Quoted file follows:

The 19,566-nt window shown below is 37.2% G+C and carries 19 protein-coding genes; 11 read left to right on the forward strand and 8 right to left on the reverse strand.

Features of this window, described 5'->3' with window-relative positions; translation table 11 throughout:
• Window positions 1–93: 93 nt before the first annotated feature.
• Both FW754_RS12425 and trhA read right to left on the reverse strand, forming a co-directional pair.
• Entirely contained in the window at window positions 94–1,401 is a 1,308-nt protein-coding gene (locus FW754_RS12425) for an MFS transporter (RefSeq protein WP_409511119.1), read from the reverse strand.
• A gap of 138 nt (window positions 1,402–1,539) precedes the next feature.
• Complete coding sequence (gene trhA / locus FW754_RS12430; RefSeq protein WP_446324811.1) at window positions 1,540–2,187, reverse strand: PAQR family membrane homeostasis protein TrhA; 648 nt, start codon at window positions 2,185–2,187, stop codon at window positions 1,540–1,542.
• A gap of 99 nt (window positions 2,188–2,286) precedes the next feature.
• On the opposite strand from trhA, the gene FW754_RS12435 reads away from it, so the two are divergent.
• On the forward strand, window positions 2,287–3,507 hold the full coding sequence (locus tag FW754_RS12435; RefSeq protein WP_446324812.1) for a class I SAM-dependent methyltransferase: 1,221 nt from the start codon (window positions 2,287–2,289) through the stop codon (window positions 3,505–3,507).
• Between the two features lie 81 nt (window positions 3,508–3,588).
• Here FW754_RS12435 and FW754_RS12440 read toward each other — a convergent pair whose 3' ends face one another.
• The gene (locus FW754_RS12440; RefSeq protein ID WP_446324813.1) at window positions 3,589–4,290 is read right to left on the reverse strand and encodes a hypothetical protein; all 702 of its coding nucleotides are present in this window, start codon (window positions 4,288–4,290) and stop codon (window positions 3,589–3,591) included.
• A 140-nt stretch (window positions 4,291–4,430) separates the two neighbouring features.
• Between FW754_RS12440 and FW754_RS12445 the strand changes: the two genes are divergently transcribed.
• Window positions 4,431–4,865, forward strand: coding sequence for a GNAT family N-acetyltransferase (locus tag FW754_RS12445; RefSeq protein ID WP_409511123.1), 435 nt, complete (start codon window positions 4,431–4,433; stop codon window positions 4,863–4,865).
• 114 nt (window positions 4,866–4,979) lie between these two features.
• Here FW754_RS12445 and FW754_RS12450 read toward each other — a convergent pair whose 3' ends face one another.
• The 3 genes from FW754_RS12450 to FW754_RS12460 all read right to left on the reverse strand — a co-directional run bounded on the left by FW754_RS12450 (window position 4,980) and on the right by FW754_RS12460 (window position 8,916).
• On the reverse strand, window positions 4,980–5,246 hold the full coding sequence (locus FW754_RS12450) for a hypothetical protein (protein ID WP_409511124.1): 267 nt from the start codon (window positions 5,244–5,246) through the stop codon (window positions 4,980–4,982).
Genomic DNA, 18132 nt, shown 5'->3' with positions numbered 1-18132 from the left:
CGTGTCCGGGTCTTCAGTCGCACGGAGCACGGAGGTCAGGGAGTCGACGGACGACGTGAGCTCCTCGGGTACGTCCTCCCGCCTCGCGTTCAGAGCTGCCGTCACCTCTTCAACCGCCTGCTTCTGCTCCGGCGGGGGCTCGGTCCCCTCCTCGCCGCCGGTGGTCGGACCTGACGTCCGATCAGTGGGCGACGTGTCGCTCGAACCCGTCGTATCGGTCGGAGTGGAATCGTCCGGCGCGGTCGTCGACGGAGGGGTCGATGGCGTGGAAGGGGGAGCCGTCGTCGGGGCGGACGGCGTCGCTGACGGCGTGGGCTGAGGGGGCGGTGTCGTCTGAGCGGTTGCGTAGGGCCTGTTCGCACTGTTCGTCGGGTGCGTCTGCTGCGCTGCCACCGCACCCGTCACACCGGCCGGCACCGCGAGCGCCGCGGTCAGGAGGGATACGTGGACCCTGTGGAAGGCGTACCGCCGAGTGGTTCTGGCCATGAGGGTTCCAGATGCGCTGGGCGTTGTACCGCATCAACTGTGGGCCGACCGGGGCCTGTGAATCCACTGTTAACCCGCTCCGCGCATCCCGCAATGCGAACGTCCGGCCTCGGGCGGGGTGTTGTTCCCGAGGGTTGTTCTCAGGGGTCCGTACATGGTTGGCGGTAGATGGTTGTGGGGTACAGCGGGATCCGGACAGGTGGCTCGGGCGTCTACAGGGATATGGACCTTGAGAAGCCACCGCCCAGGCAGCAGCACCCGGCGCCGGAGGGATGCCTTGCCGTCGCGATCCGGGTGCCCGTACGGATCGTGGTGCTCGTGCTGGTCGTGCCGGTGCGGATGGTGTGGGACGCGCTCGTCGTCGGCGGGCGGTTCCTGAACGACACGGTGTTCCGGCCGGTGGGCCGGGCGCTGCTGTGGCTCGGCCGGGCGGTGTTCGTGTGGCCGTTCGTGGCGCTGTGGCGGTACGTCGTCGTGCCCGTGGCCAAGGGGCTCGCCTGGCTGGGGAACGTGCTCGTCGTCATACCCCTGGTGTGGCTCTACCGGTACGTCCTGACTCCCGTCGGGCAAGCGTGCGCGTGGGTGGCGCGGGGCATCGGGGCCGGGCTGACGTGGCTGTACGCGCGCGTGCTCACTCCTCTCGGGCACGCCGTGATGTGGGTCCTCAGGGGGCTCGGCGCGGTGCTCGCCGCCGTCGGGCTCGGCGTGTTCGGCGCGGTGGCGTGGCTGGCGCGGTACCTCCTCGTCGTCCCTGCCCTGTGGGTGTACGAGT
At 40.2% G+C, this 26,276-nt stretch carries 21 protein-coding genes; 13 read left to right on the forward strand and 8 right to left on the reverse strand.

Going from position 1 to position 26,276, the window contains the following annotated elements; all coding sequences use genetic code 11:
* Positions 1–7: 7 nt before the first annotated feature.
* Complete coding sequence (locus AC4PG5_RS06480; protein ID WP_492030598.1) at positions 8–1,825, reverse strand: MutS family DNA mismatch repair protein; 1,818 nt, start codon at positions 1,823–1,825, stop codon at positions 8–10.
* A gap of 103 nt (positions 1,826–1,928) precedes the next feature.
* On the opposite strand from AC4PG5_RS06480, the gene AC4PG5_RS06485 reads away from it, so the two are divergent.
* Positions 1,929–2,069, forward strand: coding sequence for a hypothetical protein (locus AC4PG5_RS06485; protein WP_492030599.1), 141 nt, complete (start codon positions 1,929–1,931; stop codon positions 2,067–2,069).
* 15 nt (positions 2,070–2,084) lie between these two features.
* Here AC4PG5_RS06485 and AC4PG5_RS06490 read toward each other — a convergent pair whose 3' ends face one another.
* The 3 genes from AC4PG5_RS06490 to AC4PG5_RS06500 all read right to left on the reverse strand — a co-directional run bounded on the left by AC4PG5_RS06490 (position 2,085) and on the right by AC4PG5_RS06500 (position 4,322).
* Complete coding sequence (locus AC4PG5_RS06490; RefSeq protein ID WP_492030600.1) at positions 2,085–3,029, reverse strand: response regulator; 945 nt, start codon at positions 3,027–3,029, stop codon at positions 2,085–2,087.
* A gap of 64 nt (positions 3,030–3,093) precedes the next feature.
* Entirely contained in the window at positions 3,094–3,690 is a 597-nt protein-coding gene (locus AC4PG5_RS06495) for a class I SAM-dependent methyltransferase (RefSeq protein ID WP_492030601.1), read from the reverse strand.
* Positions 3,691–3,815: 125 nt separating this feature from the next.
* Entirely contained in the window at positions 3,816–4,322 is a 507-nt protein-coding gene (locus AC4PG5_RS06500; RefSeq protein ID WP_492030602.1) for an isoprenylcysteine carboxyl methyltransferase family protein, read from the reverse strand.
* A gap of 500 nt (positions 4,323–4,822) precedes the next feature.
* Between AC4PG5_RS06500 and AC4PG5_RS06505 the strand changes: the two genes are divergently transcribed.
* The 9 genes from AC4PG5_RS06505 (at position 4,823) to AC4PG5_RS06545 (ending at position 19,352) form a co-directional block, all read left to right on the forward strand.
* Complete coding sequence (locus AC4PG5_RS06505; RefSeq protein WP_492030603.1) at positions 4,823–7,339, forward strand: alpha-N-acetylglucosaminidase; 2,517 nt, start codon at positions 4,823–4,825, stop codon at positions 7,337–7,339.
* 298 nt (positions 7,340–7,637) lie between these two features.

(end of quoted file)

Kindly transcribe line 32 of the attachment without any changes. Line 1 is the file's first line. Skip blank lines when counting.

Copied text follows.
* The 3 genes from AC4PG5_RS06490 to AC4PG5_RS06500 all read right to left on the reverse strand — a co-directional run bounded on the left by AC4PG5_RS06490 (position 2,085) and on the right by AC4PG5_RS06500 (position 4,322).